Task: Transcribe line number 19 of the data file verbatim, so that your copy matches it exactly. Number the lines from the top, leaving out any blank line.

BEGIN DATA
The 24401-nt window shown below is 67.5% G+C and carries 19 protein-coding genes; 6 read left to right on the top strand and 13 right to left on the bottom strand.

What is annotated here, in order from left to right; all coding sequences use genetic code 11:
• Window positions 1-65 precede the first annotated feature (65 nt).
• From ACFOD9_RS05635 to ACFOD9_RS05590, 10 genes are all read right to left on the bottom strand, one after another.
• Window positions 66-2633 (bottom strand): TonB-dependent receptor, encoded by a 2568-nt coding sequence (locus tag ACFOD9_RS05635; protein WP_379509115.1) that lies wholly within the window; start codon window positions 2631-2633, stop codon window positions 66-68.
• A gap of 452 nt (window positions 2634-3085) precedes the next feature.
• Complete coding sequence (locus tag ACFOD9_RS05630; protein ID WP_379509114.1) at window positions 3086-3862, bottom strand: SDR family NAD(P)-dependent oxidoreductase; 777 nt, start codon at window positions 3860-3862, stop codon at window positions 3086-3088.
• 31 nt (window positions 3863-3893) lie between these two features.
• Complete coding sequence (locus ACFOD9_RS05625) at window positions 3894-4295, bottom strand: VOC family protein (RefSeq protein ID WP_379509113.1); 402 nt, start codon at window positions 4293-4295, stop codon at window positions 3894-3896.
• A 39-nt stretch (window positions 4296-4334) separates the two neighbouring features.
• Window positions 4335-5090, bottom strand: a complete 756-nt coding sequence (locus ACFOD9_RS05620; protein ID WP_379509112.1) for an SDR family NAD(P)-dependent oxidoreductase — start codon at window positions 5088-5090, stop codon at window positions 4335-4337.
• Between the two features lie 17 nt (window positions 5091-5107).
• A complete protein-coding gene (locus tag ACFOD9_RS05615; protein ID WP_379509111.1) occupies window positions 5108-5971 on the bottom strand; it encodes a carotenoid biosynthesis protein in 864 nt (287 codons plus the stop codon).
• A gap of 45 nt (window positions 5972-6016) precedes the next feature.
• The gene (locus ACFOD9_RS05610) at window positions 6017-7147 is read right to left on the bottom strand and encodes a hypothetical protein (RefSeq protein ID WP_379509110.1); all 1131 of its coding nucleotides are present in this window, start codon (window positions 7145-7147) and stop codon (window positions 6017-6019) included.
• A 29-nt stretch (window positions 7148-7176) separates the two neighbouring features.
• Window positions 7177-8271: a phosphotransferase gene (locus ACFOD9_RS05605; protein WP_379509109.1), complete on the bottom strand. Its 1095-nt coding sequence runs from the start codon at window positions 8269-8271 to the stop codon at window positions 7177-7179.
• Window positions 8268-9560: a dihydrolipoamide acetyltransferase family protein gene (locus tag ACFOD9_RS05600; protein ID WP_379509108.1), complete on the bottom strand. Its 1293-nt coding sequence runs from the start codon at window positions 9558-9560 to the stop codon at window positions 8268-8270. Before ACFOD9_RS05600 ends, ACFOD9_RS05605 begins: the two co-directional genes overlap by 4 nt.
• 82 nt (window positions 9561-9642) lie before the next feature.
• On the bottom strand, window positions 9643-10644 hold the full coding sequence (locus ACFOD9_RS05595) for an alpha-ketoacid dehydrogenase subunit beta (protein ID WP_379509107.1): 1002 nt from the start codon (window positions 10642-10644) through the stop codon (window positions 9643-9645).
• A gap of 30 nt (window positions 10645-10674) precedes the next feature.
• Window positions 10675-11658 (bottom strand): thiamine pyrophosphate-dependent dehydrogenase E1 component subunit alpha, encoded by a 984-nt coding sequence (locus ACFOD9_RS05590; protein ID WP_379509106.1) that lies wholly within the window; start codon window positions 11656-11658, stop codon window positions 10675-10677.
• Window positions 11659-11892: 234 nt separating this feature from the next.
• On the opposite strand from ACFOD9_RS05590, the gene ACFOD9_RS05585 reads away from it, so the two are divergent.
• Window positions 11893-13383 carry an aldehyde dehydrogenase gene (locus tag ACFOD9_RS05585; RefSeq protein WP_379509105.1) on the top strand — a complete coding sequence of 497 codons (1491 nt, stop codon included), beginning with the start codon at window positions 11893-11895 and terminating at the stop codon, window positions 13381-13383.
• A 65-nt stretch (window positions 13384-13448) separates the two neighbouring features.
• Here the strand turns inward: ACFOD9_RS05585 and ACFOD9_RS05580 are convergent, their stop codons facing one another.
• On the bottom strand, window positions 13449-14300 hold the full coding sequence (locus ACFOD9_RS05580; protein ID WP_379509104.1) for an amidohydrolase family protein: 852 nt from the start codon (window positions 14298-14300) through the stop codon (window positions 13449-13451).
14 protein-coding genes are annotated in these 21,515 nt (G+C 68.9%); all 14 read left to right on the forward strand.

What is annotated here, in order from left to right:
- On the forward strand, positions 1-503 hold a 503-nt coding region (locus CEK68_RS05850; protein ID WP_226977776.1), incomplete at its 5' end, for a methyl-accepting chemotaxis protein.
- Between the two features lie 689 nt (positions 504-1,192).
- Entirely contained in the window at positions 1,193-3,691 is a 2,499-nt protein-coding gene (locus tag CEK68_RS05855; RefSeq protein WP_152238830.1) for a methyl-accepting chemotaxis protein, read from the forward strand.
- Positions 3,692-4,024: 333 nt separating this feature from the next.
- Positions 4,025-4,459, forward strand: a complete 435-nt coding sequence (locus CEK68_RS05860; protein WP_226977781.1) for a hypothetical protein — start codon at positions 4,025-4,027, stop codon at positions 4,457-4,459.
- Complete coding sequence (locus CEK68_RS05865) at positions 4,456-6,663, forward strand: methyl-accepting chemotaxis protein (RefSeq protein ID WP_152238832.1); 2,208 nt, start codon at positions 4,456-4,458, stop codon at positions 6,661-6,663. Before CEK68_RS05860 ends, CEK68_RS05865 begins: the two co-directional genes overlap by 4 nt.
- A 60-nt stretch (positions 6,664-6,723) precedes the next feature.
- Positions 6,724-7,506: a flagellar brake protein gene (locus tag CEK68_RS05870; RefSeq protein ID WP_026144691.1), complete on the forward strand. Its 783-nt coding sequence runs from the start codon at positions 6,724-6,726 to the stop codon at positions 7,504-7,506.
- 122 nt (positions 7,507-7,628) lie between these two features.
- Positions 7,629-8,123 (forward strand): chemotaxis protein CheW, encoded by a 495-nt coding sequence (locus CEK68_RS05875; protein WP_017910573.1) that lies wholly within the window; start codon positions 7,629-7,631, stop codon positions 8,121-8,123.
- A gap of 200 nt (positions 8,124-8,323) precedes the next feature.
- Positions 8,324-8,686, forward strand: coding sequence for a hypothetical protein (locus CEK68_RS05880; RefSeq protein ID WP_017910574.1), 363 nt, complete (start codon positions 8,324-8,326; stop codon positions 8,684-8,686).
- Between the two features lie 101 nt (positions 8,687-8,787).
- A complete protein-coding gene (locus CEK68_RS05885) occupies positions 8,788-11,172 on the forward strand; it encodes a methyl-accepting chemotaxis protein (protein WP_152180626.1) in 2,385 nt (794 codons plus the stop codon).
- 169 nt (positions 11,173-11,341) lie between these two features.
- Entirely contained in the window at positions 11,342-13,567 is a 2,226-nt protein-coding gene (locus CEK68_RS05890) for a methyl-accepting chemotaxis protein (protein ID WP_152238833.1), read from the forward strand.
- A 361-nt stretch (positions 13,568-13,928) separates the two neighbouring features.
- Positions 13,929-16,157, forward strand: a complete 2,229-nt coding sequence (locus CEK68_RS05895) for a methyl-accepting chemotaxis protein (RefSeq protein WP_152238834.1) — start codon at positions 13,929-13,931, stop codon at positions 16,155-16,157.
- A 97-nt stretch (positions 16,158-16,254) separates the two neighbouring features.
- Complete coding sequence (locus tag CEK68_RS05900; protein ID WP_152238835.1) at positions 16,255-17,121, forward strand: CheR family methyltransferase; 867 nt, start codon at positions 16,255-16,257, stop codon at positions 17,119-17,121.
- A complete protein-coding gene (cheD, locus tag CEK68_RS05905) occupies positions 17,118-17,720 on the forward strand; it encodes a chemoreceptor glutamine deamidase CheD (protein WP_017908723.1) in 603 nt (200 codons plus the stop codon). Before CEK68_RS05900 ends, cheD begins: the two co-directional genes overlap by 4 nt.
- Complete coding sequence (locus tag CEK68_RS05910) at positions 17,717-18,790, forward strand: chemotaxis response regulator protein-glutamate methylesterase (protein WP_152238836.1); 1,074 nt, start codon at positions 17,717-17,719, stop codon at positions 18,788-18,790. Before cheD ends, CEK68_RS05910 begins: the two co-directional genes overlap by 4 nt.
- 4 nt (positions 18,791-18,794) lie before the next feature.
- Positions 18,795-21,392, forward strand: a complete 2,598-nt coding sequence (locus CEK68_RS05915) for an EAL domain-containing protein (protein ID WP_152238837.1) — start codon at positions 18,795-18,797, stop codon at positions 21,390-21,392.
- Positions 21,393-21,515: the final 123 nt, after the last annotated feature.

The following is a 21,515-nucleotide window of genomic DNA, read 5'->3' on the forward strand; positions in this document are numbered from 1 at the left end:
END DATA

• 82 nt (window positions 9561-9642) lie before the next feature.